- The Washington Times - Saturday, September 29, 2007

Pentagon officials said yesterday that U.S. forces killed a senior leader of al Qaeda in Iraq as the first military unit departed that country in the drawdown of troops President Bush ordered this month.

Brig. Gen. Joseph Anderson said the surge of U.S. troops that arrived in Iraq as part of a major counteroffensive this summer had dispersed terrorist cells and chased them into hiding, as evidenced in a communique scrawled by terrorist leader Abu Usama al-Tunisi before his death.

“I am surrounded and desperate,” said the note, which coalition forces found at the safe house where al-Tunisi and two other terrorists were killed Wednesday by a 500-pound bomb dropped from a U.S. Air Force F-16 fighter jet.

The death of al-Tunisi, who coordinated foreign fighters entering the country, and other recent military blows has splintered al Qaeda in Iraq, said Gen. Anderson, chief of staff for U.S.-led forces in Iraq.

“They are very broken up, very unable to mass and conducting very isolated operations,” the general said from Baghdad in a teleconference with reporters at the Pentagon.

“And I think what that little note says is that he was very desperate. He wasn’t getting the materials, the supplies, the guidance, information, anything he needed. And I think that is probably indicative of how successful we’ve been with these cells.”

Al-Tunisi was a close adviser and likely successor to top al Qaeda in Iraq leader Abu Ayyub al-Masri.

Recent military gains, as reported to Congress earlier this month by Army Gen. David H. Petraeus, the U.S. commander in Iraq, helped solidify Republican support for the mission and undermined Democrats’ repeated attempts to force a pullout.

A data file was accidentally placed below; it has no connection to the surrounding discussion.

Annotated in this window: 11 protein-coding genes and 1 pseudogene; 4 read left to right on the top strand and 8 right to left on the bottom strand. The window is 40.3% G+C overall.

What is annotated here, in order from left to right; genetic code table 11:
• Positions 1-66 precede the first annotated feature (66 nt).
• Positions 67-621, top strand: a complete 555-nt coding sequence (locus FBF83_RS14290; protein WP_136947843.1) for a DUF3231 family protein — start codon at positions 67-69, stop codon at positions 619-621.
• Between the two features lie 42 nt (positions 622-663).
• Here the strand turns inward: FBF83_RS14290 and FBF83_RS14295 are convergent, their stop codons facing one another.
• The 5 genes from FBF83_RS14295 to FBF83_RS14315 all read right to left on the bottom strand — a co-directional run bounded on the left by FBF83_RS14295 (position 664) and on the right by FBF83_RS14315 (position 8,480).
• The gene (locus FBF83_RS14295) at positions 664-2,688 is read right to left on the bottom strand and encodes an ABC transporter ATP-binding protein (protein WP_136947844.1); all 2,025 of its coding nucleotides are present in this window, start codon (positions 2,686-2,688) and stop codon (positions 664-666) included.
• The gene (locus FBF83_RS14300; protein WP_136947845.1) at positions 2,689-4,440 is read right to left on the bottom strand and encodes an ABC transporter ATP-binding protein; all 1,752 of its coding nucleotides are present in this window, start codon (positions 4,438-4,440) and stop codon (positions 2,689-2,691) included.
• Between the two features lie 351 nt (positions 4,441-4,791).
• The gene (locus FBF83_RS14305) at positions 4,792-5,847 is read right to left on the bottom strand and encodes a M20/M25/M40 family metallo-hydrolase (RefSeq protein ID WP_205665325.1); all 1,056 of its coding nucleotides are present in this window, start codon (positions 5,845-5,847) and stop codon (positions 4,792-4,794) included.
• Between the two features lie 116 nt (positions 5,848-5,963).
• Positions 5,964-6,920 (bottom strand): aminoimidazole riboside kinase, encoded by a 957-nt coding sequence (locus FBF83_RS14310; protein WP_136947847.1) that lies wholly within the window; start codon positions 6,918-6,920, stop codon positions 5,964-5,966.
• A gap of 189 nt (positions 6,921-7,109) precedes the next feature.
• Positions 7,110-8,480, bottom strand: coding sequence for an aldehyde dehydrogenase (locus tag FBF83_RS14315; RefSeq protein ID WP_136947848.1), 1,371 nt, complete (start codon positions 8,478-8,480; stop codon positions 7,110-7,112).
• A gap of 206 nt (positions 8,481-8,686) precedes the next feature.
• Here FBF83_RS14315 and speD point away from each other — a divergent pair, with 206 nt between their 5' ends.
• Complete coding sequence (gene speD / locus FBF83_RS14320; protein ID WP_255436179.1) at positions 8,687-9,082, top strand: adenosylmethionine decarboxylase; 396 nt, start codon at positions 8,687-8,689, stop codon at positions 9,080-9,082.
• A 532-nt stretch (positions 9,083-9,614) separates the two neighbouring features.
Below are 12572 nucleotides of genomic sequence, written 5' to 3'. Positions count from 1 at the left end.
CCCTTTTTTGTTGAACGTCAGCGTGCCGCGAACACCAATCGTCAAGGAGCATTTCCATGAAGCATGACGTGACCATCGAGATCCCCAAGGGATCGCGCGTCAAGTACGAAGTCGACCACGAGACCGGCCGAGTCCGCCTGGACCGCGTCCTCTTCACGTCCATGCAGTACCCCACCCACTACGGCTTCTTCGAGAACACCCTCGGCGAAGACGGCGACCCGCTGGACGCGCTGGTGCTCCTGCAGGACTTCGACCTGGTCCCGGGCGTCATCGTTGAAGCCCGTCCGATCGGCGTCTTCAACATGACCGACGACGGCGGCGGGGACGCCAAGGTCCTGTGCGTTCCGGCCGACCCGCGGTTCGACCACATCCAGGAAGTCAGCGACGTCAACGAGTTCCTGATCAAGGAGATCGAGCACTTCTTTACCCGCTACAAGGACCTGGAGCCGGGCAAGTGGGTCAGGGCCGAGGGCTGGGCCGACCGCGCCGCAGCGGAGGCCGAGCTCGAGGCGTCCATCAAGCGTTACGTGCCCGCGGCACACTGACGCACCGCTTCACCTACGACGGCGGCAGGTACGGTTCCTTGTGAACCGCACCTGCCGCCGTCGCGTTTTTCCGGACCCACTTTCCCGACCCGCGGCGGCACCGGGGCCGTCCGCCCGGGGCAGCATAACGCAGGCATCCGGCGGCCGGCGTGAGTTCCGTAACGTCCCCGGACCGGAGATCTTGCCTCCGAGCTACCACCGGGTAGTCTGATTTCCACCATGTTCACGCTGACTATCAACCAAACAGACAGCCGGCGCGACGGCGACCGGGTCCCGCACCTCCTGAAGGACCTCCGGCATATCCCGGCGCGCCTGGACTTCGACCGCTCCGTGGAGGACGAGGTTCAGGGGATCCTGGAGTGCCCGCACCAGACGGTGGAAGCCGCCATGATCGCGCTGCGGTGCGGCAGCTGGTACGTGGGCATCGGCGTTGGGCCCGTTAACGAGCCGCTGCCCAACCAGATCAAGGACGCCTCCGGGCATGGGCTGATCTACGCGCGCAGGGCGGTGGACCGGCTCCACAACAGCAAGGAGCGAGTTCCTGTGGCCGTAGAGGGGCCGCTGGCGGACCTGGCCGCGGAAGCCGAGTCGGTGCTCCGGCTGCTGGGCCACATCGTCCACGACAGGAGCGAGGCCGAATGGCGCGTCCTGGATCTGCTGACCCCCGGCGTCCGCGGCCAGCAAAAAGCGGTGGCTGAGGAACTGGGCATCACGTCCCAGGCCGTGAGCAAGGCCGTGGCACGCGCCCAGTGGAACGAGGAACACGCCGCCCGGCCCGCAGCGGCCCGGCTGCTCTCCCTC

A growing number of Senate Democrats have embraced restricting war funds to hasten a pullout, despite Mr. Bush ordering a limited withdrawal that began this week with about 2,200 Marines leaving the war zone.

Senate Majority Leader Harry Reid, Nevada Democrat, scoffed yesterday at a proposal by Sen. George V. Voinovich, Ohio Republican, that calls for an end of combat operations in Iraq within 15 months.

“[I] can’t imagine why Democrats, or even Republicans, would support a proposal that includes as a goal leaving the need to get our troops out of Iraq for the next president,” Reid spokesman Jim Manley said.

Democratic leaders, who so far have failed to add troop-withdrawal legislation to the Defense authorization bill, say they will try again with the $189 billion emergency war-funding request that now is being considered by the Senate Appropriations Committee.

But the 13th Marine Expeditionary Unit that had been stationed in Anbar Province, a one-time al Qaeda stronghold where Sunni tribal leaders recently helped U.S. forces rout the terrorists, has nevertheless started the trip home aboard a Navy vessel, a Pentagon spokeswoman said.

Mr. Bush ordered a surge of about 30,000 troops, which brought the total number of U.S. forces in Iraq to about 160,000 troops, to stop the sectarian fighting and terror attacks that were escalating out of control earlier this year.

The drawdown will reduce the force to about 130,000 troops by next summer, and further reductions could come depending on events in Iraq, Defense Secretary Robert M. Gates said this week.

This article is based in part on wire service reports.

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